The NBA preseason is upon us, and with that comes the reentry of the Association into the national lexicon.
August and September are largely the doldrum months in the NBA, with rosters staying largely unchanged as everyone heads to remote islands to enjoy the last moments of summer sun.
Usually, the preseason responds in kind. Supposedly "major" roster quandaries are, in reality, "minor." Teams will attempt to carve out their rotations and adjust their schemes to new talent, but the reality of the situation is that those changes are embryonic until the real game starts. The players you see come and go out of camps will have the Q-Score of your local mailman.
Of course, the 2012-13 preseason altered our expectations. Just days before the regular season started, the Thunder and Rockets famously agreed on a trade that brought James Harden to Houston. That deal's ripple effect is still in play today, with Russell Westbrook's knee issues again highlighting Harden's absence and Dwight Howard now wearing a Rockets jersey after deciding this summer that he'd rather be in Houston than Los Angeles.
With the preseason beginning in earnest, the rumor mill has once again heated up with possible deals. Now, if you're looking for a proper sequel, the 2013-14 season will be far closer to Caddyshack II than The Godfather: Part II. Major deals and movements—if there are any—will pale in comparison to those of last year, like Harden.
That said, there are still a few interesting rumors floating around to spark your interest.
Heat "Explored" Possible Norris Cole Deal?
The blueprint for the defending champs this offseason has been wildly apparent: retention and shoot for the moon.
Miami brings back the entire core of its 2012-13 championship team, with the exception of Mike Miller, whose contract was amnestied this offseason in order to save Micky Arison enough money to buy a lifetime supply of eggshell-white button-downs.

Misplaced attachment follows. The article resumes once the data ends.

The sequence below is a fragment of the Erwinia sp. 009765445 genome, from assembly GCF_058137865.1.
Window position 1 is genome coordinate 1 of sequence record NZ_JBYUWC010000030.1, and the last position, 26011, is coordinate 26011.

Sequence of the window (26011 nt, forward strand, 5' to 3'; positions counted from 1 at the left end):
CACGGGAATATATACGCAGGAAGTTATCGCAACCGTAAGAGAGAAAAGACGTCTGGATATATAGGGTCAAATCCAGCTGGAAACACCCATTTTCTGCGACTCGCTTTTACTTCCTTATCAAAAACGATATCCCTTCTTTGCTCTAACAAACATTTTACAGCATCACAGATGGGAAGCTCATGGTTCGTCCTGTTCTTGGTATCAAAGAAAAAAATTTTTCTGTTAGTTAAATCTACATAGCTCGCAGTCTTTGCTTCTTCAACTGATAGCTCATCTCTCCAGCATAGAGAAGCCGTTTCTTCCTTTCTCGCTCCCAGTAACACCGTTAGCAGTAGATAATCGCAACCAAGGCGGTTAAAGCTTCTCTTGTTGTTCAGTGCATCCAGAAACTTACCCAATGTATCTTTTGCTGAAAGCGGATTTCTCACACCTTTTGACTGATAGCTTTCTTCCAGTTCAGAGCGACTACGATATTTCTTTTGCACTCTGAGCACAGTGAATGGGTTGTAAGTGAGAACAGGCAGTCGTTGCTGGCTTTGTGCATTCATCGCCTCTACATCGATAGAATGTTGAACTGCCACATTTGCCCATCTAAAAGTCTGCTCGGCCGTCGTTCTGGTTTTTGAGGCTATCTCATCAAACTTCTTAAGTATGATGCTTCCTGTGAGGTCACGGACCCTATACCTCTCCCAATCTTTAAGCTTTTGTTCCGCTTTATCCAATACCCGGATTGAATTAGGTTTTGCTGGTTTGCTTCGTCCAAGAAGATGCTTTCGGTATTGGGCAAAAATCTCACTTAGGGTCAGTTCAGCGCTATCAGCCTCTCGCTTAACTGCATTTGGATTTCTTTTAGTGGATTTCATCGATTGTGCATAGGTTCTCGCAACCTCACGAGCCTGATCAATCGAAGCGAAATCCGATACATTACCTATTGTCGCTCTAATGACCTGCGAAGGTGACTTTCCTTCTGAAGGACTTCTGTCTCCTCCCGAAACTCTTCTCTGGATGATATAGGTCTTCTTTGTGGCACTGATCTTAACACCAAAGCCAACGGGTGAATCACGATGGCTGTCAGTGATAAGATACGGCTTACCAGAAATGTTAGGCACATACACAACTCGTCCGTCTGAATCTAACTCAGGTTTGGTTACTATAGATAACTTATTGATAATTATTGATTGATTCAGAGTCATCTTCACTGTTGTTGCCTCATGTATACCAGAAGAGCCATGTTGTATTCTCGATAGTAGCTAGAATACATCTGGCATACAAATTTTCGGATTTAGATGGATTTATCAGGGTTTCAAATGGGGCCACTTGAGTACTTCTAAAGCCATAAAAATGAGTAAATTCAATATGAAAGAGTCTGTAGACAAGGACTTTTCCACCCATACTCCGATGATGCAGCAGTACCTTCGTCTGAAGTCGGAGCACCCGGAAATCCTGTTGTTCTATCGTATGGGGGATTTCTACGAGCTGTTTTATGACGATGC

Elsewhere, Pat Riley took chances on two exorbitantly talented players in Michael Beasley and Greg Oden, both of whom come with their own host of issues. Beasley has fallen off the map since a semi-promising (at least from a scoring sense) 2010-11 season, and I'm pretty sure the ABA still existed the last time Oden played organized basketball. Getting anything from either player would be a massive boon.
But it's also far from a guarantee. That reliance on the Beasley-Oden duo to create an improvement over last year's team, coupled with the improvements in Brooklyn (Kevin Garnett, Paul Pierce, AK-47, etc.) and Chicago (the return of Derrick Rose), is enough to make even Riley slightly uncomfortable.
So while it was a mild shock, Sam Amico of FOX Sports' report that the Heat had exploratory trade talks about point guard Norris Cole makes some sense. The 24-year-old guard has come up big on the national stage multiple times since being taken at No. 28 overall in 2011, but his median effectiveness is definitely in the below-average range.
Cole has yet to develop a consistent outside shot, which allows opposing teams to all but ignore him on the perimeter. The juggernaut Heat were nearly outscored on a per-100 possessions basis with Cole on the floor last season, and they defeated their opponents by 13.7 points per the same total, per NBA.com. While part of that is certainly due to Cole playing a good deal of his minutes with Miami's second-string talent, he's also at fault for not quite developing into a plus on either end of the floor.